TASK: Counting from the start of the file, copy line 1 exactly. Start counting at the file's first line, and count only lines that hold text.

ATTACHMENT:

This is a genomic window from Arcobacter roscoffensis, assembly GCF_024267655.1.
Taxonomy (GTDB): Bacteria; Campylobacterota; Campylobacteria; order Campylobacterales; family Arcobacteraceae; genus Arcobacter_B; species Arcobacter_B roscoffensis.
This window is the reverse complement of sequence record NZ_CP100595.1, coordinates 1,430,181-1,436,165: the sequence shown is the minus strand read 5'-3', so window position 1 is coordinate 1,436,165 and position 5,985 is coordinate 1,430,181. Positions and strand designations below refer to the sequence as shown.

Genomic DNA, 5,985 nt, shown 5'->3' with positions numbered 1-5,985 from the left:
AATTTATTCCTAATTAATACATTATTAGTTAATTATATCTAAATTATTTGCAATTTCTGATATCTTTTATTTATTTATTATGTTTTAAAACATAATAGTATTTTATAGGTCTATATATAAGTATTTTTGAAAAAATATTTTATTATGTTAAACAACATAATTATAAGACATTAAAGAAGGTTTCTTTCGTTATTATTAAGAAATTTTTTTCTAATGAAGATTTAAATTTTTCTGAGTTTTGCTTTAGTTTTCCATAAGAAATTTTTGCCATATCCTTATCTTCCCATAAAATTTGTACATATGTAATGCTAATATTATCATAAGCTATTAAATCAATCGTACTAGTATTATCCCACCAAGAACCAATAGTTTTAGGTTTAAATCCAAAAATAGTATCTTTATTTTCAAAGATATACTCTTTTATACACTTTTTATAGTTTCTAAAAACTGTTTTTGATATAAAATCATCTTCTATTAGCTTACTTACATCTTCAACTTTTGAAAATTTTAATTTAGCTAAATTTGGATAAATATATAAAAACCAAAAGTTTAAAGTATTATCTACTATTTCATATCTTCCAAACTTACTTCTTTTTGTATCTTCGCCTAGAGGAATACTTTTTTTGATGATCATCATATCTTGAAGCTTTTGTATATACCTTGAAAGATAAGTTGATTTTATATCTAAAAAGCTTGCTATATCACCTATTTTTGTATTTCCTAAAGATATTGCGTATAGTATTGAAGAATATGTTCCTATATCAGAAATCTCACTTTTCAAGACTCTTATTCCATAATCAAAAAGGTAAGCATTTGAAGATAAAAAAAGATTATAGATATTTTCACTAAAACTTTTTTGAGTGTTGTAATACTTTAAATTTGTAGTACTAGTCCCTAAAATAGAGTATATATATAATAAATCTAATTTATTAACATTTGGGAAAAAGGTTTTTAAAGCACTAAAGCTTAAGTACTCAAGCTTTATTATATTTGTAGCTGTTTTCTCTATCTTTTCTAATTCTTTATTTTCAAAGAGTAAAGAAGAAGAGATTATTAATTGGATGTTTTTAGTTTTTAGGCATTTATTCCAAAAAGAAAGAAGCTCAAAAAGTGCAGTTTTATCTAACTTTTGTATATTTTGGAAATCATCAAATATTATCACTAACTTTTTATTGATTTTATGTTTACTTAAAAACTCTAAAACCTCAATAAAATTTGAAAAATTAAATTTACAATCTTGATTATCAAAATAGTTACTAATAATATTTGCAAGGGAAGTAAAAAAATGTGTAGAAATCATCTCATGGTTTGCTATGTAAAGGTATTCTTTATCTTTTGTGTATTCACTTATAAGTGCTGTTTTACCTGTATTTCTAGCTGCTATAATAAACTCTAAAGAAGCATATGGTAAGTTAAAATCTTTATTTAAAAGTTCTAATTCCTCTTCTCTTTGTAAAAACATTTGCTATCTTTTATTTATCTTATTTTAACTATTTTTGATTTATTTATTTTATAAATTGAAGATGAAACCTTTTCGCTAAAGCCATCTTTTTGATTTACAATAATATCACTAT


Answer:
This is a genomic window from Arcobacter roscoffensis, assembly GCF_024267655.1.